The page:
A return on investment framework can help businesses identify the costs and benefits of participating in voluntary programs under the US Endangered Species Act that aim to encourage conservation by the private sector—beyond what is required for compliance.
Preserving endangered species has implications well beyond the individual species’ viability into the future. The protection of species—from charismatic megafauna such as polar bears and sea turtles, to small invertebrates like crustaceans and corals, to plants including the American chestnut—matters not just as an end in itself, but also to broader ecosystem health and human well-being.
The US Endangered Species Act (ESA) protects imperiled species by prohibiting harm to listed species and their habitat. Over the last 20 years, the US Fish and Wildlife Service (FWS) and National Marine Fisheries Service have developed programs to increase management flexibility under the ESA and to encourage voluntary conservation actions by the private sector—above and beyond what is required for ESA compliance. Because two-thirds of all listed species are present on private lands in the United States, and one-third is present only on private lands, conservation investments by the private sector are critical to the long-term success of the ESA.
Conservation investments by the private sector are critical to the long-term success of the ESA.
Why would private landowners and firms voluntarily engage in proactive conservation efforts? Businesses face a choice: to invest their time, money, and personnel in conservation associated with voluntary ESA programs, or not. How should that choice be analyzed? In recent research, we outline the available programs and how a return on investment (ROI) framework can be used by private sector conservation managers to inform decisionmaking about participation. ROI analysis is used to depict the scale and timing of an investment’s costs and benefits. Because ESA conservation program investments typically involve future costs and benefits, we employ a net present value framework, a conventional and widely used approach for assessing the profitability of an investment or project that accounts for the time value of money and discounts future costs and benefits relative to those in the present.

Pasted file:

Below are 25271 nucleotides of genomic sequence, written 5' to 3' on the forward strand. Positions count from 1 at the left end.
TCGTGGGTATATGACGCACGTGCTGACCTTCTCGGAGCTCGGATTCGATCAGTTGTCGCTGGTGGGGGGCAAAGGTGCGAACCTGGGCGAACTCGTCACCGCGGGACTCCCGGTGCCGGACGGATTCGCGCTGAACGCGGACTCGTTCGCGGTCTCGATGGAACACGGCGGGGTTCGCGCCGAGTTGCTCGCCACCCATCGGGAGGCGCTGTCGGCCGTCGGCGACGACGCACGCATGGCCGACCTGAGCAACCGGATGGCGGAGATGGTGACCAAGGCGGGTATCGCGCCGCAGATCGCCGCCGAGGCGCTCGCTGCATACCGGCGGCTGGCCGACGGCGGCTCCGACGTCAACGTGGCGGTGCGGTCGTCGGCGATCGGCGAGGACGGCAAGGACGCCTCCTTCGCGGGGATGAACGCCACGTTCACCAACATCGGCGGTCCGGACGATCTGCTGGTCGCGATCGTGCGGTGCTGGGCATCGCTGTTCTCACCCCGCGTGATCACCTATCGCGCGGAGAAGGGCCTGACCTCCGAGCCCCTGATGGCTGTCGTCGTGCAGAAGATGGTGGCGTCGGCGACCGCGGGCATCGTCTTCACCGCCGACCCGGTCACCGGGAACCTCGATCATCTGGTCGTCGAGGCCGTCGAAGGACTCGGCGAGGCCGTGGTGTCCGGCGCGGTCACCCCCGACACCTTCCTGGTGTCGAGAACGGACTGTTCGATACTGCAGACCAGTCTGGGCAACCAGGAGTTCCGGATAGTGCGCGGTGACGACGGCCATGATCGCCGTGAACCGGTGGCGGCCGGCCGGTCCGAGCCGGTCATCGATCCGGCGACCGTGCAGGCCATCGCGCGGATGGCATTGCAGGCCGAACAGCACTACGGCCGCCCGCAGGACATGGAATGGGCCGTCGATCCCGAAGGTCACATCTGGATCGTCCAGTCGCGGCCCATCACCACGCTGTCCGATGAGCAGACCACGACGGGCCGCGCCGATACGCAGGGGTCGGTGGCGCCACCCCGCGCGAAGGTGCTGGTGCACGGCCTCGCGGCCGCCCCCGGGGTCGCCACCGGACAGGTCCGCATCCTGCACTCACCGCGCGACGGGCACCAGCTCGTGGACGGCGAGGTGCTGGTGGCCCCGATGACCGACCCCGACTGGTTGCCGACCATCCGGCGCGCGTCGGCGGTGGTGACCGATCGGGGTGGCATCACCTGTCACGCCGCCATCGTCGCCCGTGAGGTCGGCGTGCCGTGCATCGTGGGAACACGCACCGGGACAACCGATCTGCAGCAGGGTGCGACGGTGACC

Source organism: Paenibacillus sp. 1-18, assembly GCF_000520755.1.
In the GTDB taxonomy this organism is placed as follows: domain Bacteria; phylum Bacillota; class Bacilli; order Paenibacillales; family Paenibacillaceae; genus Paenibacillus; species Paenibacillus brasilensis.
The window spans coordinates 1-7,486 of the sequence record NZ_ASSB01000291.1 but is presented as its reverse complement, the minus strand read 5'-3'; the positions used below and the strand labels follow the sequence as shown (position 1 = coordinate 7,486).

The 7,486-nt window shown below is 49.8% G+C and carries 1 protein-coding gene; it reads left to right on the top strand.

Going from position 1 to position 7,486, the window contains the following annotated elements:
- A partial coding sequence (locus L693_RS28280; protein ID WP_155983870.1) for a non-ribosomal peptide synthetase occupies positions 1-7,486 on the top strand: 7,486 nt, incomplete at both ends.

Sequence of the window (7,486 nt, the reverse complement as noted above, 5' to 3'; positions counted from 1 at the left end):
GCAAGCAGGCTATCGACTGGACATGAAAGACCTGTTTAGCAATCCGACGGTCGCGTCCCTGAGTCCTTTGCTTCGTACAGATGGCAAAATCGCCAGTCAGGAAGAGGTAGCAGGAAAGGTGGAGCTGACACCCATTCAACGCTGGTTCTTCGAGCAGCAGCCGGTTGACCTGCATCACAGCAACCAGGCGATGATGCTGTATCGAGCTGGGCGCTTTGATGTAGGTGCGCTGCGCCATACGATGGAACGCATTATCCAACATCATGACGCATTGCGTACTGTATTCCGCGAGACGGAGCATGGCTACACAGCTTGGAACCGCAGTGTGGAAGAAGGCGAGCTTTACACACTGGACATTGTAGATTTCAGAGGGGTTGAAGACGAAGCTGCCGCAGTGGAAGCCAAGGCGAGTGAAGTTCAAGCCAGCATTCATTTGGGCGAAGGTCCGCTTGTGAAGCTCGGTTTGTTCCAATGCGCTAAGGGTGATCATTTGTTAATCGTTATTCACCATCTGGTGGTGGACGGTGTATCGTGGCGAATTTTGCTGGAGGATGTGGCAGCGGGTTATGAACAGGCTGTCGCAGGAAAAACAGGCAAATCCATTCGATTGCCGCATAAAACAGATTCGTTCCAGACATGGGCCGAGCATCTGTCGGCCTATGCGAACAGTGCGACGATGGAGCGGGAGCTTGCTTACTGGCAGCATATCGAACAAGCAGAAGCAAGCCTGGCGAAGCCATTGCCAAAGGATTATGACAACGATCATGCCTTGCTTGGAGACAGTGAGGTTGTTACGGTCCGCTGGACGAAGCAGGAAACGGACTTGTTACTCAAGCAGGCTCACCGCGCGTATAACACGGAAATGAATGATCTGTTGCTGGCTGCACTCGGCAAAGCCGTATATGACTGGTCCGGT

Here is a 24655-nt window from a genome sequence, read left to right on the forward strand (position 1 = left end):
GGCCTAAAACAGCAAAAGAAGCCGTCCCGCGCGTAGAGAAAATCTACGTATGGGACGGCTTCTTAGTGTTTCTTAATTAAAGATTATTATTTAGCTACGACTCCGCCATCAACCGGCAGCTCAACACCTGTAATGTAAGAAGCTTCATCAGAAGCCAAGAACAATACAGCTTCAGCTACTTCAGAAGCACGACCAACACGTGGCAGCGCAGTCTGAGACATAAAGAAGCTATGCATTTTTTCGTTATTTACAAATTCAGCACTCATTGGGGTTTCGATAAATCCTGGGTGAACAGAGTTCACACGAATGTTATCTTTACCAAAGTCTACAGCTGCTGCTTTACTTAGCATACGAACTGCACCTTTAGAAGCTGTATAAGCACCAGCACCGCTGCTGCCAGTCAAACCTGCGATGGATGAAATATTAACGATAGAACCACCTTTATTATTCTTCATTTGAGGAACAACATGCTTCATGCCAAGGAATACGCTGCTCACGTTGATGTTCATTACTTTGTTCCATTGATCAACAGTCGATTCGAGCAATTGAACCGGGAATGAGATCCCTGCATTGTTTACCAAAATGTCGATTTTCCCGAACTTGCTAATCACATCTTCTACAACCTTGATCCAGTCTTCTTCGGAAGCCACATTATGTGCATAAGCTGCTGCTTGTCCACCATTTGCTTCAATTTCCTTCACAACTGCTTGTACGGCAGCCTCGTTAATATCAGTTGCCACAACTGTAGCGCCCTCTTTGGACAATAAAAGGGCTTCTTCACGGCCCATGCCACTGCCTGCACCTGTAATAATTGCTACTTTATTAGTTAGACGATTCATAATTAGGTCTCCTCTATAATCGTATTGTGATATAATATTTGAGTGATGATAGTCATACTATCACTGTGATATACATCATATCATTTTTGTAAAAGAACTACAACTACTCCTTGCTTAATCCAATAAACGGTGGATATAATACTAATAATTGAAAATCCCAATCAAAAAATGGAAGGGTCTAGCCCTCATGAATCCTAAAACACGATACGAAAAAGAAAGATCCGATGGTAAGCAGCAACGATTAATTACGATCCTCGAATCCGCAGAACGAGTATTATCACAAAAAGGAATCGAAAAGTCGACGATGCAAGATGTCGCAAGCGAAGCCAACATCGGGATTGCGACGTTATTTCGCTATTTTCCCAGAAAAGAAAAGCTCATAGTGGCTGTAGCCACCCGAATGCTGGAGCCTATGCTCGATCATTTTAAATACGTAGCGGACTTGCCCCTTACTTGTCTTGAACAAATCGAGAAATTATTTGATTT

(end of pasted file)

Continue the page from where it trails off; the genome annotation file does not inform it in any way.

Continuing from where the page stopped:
A Spectrum of Programs
A range of distinct voluntary programs exists under the ESA, including Candidate Conservation Agreements, Safe Harbor Agreements, the Working Lands for Wildlife Initiative, and a new Prelisting Conservation Policy, among others. Different programs are available in different contexts, depending on whether they target listed versus non-listed species, apply to public versus private lands, and seek to avoid harm to species versus create net conservation benefits. The programs also differ in terms of whether or not they provide regulatory assurances about future compliance requirements. Accordingly, participation incentives differ across the programs. Nevertheless, an ROI framework can be applied to each.
The Challenge of Quantifying and Defining Returns
For conventional business decisions, such as whether or not to develop a new product line, companies can relatively easily put a dollar value on the cost of investments (such as expected research and development, marketing, distribution, and training). The return on the investment is typically harder to estimate, but a variety of market data (current sales, consumer surveys, analysis of competitors, and so on) can be brought to bear to predict future revenues. Also, in a conventional business investment setting, costs and returns are denominated in the same terms: dollars. Costs and benefits estimated all in dollar terms allow an analyst to numerically apply the net present value formula and determine whether the investment yields a positive return (and thus is a good investment), or not.
Relative to a conventional business decision, analysis of private sector conservation returns is more difficult for two main reasons. First, not all conservation returns yield a direct, bottom-line change in a firm’s revenues or costs. Second, much of the data needed to quantify conservation returns are not conventional, market-oriented data. For example, conservation returns depend on factors such as ecological conditions and processes, land use and management by other private sector businesses, and legal issues. Quantifying these factors is difficult for scientific and legal experts, let alone a company’s own financial analysts.